Heroin use has spread more or less evenly across all age groups. Heroin addiction, however, has grown disproportionately higher amongst those under 45 years of age.
A county by county study published by the Robert Wood Johnson Foundation on Wednesday shows that drug overdose deaths have resulted in 778 years of potential life lost for every 100,000 people. It also notes that the increase in premature deaths among 15- to 44-year-olds is largely from drug overdoses.
A particularly striking development is the growth of drug overdoses in suburban and rural communities. Suburbs, which previously saw the lowest rates of premature death from overdoses, now have the highest.
Confronted with decades of deindustrialization, rising social inequality and debt, housing insecurity, lack of access to decent education and other much-needed social programs, growing layers of working-class populations in suburban and rural communities have turned to substance abuse. These same stresses have given rise to mental illness, with rates of depression and suicide finding a particularly high expression among white male workers.
The so-called “rust-belt” and former coal mining regions of the United States have seen a concentrated expression of these processes. What were once thriving industrial and mining towns have been transformed into desolate, rusting shells of their former selves. Places like Pontiac, Michigan; Akron, Ohio and Huntington, West Virginia have little in the way of decent-paying jobs, while schools and community centers have been shuttered.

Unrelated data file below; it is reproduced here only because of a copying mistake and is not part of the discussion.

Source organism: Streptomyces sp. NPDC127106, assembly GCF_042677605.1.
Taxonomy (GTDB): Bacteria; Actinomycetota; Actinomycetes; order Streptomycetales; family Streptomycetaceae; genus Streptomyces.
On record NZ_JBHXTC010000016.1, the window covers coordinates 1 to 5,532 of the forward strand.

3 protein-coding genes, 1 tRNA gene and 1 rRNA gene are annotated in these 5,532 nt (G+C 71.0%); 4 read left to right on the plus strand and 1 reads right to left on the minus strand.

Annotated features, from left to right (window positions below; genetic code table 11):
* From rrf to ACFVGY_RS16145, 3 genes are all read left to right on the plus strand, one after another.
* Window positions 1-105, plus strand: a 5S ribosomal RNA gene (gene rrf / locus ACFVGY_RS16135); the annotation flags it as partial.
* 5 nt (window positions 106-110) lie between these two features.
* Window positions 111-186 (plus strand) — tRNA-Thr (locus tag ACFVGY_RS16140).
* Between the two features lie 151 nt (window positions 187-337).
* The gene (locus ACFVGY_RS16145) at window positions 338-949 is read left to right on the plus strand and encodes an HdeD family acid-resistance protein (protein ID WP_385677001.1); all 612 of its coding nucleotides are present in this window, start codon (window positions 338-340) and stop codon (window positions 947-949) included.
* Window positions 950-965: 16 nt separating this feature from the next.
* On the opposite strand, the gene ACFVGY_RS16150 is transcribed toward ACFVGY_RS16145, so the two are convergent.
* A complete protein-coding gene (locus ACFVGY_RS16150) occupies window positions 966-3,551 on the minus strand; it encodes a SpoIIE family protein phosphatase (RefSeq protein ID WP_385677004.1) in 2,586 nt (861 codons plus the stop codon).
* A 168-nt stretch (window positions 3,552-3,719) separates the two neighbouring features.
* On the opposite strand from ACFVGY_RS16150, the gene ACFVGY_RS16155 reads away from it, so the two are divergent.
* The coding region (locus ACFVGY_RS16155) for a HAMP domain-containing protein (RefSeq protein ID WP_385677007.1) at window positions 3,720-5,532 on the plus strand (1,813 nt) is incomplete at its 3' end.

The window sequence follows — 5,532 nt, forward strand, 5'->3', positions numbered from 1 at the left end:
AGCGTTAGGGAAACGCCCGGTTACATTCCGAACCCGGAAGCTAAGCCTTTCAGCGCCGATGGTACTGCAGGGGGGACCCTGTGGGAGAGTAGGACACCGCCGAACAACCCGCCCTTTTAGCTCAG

The rate of drug overdose deaths in West Virginia has spiraled out of control to the point that the state’s Department of Health and Human Resources (DHHR) funding for its Indigent Burial Program has run out with five months left in the fiscal year.
The shocking rise of drug use is an ugly expression of the social crisis in America, particularly amongst young people who see no future and no way out from such a desperate predicament.
On Wednesday, President Trump announced the formation of a high-profile group he claims will formulate a strategy to curb the country’s opioid epidemic. This group includes New Jersey Governor Chris Christie, US Attorney General Jeff Sessions, Defense Secretary James “Mad Dog” Mattis and Health and Human Services Secretary Tom Price. Officials from the Food and Drug Administration (FDA) have been deliberately left out.